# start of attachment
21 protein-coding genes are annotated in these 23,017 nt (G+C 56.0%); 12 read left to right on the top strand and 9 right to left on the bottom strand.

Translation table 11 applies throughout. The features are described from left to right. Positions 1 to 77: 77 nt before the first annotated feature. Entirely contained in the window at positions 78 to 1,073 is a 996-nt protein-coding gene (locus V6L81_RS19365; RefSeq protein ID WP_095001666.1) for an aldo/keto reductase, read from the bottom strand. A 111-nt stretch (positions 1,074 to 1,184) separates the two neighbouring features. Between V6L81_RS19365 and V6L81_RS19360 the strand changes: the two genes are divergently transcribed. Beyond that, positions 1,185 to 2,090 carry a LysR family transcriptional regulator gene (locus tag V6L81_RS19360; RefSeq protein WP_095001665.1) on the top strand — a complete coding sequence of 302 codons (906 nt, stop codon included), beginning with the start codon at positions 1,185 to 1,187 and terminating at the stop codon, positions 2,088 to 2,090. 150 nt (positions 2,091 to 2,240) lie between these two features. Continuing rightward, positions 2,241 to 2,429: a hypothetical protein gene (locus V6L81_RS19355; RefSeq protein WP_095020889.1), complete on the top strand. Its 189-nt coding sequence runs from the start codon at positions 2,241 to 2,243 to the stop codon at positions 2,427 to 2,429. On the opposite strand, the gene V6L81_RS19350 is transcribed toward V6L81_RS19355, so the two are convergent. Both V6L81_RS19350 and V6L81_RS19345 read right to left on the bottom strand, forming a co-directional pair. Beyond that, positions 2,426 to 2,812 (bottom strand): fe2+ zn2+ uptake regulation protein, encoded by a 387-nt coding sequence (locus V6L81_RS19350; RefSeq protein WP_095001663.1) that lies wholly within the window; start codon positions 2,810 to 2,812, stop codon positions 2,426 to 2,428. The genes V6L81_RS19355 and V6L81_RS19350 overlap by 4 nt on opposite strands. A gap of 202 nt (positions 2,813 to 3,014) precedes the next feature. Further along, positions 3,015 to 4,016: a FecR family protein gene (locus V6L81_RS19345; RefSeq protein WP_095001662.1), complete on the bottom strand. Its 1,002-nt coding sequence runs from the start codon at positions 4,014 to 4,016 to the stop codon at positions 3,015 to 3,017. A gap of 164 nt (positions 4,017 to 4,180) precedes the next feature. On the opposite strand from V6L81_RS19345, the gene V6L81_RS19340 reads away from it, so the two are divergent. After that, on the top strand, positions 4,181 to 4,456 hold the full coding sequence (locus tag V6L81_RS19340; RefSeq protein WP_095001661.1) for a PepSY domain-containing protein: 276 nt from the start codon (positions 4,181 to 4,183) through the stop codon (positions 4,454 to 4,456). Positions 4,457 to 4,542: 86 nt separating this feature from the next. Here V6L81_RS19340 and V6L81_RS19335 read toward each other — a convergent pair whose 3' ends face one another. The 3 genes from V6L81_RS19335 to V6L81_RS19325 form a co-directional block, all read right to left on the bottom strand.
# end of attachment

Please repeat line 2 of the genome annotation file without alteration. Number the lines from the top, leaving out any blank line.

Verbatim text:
Translation table 11 applies throughout. The features are described from left to right. Positions 1 to 77: 77 nt before the first annotated feature. Entirely contained in the window at positions 78 to 1,073 is a 996-nt protein-coding gene (locus V6L81_RS19365; RefSeq protein ID WP_095001666.1) for an aldo/keto reductase, read from the bottom strand. A 111-nt stretch (positions 1,074 to 1,184) separates the two neighbouring features. Between V6L81_RS19365 and V6L81_RS19360 the strand changes: the two genes are divergently transcribed. Beyond that, positions 1,185 to 2,090 carry a LysR family transcriptional regulator gene (locus tag V6L81_RS19360; RefSeq protein WP_095001665.1) on the top strand — a complete coding sequence of 302 codons (906 nt, stop codon included), beginning with the start codon at positions 1,185 to 1,187 and terminating at the stop codon, positions 2,088 to 2,090. 150 nt (positions 2,091 to 2,240) lie between these two features. Continuing rightward, positions 2,241 to 2,429: a hypothetical protein gene (locus V6L81_RS19355; RefSeq protein WP_095020889.1), complete on the top strand. Its 189-nt coding sequence runs from the start codon at positions 2,241 to 2,243 to the stop codon at positions 2,427 to 2,429. On the opposite strand, the gene V6L81_RS19350 is transcribed toward V6L81_RS19355, so the two are convergent. Both V6L81_RS19350 and V6L81_RS19345 read right to left on the bottom strand, forming a co-directional pair. Beyond that, positions 2,426 to 2,812 (bottom strand): fe2+ zn2+ uptake regulation protein, encoded by a 387-nt coding sequence (locus V6L81_RS19350; RefSeq protein WP_095001663.1) that lies wholly within the window; start codon positions 2,810 to 2,812, stop codon positions 2,426 to 2,428. The genes V6L81_RS19355 and V6L81_RS19350 overlap by 4 nt on opposite strands. A gap of 202 nt (positions 2,813 to 3,014) precedes the next feature. Further along, positions 3,015 to 4,016: a FecR family protein gene (locus V6L81_RS19345; RefSeq protein WP_095001662.1), complete on the bottom strand. Its 1,002-nt coding sequence runs from the start codon at positions 4,014 to 4,016 to the stop codon at positions 3,015 to 3,017. A gap of 164 nt (positions 4,017 to 4,180) precedes the next feature. On the opposite strand from V6L81_RS19345, the gene V6L81_RS19340 reads away from it, so the two are divergent. After that, on the top strand, positions 4,181 to 4,456 hold the full coding sequence (locus tag V6L81_RS19340; RefSeq protein WP_095001661.1) for a PepSY domain-containing protein: 276 nt from the start codon (positions 4,181 to 4,183) through the stop codon (positions 4,454 to 4,456). Positions 4,457 to 4,542: 86 nt separating this feature from the next. Here V6L81_RS19340 and V6L81_RS19335 read toward each other — a convergent pair whose 3' ends face one another. The 3 genes from V6L81_RS19335 to V6L81_RS19325 form a co-directional block, all read right to left on the bottom strand.